But they’ll happily allow the corporates their tax dodges.

        And impose – nay, inflict – austerity on the likes of Greece, Italy, Portugal, Spain…

        Nowt but another layer of bureacracy for John Q Pleb to fight against, unelected corporate shills

      • In fact, David, short of allowing the toerags to actually delve into the poor’s bank accounts….oh hang on that’s EXACTLY what the eu did to the Cypriots, isn’t it?

        Well, isn’t it?

      • Was THAT down to UK tory ‘neoliberalim’ , David?

      • Toffee – The question doesn’t really need an answer – even though David has accurately supplied it.

        Do you really base your predeliction for Brexit on the myth that the EU is able to prevent the self-generated hari-kiri that the UK has suffered under the Tories, and is about to be amplified by Brexit?

        P.S. I don’t leap to respond as the first item on the agenda after you issue a papal bull(shit).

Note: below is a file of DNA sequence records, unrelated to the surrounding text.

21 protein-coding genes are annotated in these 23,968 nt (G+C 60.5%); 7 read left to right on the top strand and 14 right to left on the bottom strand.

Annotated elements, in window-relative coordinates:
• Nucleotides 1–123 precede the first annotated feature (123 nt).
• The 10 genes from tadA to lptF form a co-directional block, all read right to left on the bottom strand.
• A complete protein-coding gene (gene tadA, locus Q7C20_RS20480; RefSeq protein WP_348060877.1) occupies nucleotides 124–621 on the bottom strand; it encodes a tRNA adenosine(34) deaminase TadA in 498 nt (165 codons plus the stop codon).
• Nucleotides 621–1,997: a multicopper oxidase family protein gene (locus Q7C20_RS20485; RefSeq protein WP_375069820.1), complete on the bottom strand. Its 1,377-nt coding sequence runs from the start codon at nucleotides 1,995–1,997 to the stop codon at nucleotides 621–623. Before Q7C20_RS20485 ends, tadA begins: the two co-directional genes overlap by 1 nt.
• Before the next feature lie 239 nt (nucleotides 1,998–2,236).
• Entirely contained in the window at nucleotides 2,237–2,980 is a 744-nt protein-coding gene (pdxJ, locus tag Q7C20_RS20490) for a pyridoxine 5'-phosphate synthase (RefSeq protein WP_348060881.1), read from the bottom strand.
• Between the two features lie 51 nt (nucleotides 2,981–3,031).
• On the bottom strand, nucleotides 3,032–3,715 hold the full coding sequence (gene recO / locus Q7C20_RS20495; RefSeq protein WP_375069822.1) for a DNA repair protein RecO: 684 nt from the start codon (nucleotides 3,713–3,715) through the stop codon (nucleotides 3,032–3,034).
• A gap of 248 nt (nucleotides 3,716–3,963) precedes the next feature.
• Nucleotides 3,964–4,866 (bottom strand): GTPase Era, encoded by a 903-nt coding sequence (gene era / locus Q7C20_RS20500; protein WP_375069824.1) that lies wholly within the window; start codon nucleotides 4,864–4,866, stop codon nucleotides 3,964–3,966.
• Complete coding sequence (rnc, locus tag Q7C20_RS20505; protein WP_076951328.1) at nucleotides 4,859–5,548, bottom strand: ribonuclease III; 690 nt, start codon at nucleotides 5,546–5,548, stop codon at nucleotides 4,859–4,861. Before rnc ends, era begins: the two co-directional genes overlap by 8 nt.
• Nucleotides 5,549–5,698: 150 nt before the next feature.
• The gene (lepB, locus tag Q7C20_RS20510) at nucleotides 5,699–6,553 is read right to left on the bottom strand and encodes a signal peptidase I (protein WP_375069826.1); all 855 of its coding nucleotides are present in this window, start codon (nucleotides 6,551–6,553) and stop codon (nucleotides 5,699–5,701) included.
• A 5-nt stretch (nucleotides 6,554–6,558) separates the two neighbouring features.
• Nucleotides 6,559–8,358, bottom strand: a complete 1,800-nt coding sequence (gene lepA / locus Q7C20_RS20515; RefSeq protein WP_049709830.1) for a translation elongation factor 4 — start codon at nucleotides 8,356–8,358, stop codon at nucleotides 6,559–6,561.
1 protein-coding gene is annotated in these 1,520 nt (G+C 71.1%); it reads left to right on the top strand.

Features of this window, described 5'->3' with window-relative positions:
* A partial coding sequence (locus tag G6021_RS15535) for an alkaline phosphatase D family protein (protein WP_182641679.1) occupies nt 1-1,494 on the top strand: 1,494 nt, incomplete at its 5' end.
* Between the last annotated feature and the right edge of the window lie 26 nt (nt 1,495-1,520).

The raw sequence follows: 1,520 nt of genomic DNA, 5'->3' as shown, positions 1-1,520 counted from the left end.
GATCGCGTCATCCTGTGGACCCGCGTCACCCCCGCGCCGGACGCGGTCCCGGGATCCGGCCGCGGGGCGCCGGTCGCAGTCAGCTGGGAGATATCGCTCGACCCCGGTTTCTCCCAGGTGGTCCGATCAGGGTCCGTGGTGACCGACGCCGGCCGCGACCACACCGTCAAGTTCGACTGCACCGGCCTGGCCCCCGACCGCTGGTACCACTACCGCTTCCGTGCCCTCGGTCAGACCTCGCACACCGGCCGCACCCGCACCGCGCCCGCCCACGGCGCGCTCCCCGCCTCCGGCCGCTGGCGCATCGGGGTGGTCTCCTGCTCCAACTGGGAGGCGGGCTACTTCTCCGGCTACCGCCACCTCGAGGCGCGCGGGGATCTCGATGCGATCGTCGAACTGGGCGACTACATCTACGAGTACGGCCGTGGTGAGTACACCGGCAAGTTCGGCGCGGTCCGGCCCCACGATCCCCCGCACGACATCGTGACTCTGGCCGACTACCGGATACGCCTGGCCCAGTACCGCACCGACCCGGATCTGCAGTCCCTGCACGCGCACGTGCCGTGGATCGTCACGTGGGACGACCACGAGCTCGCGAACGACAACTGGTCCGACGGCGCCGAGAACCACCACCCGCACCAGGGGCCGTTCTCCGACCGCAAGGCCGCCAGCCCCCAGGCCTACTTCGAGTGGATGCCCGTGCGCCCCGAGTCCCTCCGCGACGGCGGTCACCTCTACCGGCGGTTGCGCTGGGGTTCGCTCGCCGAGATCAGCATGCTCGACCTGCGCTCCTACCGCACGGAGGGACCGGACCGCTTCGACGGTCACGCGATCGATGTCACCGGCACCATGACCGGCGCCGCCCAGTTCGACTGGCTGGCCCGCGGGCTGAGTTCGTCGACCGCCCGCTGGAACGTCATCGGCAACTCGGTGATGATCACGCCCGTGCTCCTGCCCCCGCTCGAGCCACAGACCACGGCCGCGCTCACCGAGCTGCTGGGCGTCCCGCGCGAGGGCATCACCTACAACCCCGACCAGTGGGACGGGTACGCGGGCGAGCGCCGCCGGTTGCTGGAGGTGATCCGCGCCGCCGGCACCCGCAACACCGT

• The Toffee: “So, with that in mind, where were the EU ‘protections’ when the tories went against and have disregarded all sorts of human rights directives/issues in implementing their draconian measures on the poor & sick?”

        lundiel: “I’ve told you before, we can change our own government, we are powerless to change the EU. No one can, you need the agreement of 27 governments at the same time. You need to rip up every law passed since the Maastricht treaty was foisted on us.”

        And I thought you guys were on the same page.
        Or the same person.

      • Yep, way to go about obfuscation and evasion.

        David, lundiel’s entirely right; we CANNOT change the eu. It’s really not that long ago camoron beat his chest; telling the public he was gonna ge this that and t’other off the eu….And they howled with laughter and sent him home crying for his mam??

        (Conveniently) Forgotten that, have ya?

        What the fuck do you think it was that broke the camel’s, led to the referendum and made more people want to leave?

        Only last week juncker was boasting about who has the power within the eu…and it’s not the plebs.

        Oh, and I noticed you completely swerved the Cyprus question…As well as the helmet (rh’s) poverty and ineqaulity response…

        Because you have NO answer for them. You’ve become every bit the tool as the other two beauts.